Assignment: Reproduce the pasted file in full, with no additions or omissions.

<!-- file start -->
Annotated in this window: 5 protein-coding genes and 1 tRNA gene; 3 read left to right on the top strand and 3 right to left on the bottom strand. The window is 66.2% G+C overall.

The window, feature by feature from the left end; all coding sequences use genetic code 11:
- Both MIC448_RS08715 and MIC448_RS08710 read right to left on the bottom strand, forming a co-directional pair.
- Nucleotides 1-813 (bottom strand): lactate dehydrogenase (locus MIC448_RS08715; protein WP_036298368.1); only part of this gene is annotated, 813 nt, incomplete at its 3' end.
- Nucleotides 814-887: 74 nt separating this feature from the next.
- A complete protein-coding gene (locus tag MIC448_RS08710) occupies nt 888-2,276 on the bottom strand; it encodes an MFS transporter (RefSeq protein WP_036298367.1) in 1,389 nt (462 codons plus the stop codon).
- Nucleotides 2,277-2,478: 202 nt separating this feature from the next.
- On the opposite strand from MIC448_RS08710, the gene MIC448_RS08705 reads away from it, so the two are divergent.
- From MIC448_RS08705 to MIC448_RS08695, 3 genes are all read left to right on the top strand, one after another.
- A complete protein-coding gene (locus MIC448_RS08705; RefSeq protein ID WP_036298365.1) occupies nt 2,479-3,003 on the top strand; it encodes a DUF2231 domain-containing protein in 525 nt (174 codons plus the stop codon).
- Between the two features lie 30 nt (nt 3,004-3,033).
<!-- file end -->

Annotated in this window: 5 protein-coding genes and 1 tRNA gene; 3 read left to right on the top strand and 3 right to left on the bottom strand. The window is 66.2% G+C overall.

The window, feature by feature from the left end; all coding sequences use genetic code 11:
- Both MIC448_RS08715 and MIC448_RS08710 read right to left on the bottom strand, forming a co-directional pair.
- Nucleotides 1-813 (bottom strand): lactate dehydrogenase (locus MIC448_RS08715; protein WP_036298368.1); only part of this gene is annotated, 813 nt, incomplete at its 3' end.
- Nucleotides 814-887: 74 nt separating this feature from the next.
- A complete protein-coding gene (locus tag MIC448_RS08710) occupies nt 888-2,276 on the bottom strand; it encodes an MFS transporter (RefSeq protein WP_036298367.1) in 1,389 nt (462 codons plus the stop codon).
- Nucleotides 2,277-2,478: 202 nt separating this feature from the next.
- On the opposite strand from MIC448_RS08710, the gene MIC448_RS08705 reads away from it, so the two are divergent.
- From MIC448_RS08705 to MIC448_RS08695, 3 genes are all read left to right on the top strand, one after another.
- A complete protein-coding gene (locus MIC448_RS08705; RefSeq protein ID WP_036298365.1) occupies nt 2,479-3,003 on the top strand; it encodes a DUF2231 domain-containing protein in 525 nt (174 codons plus the stop codon).
- Between the two features lie 30 nt (nt 3,004-3,033).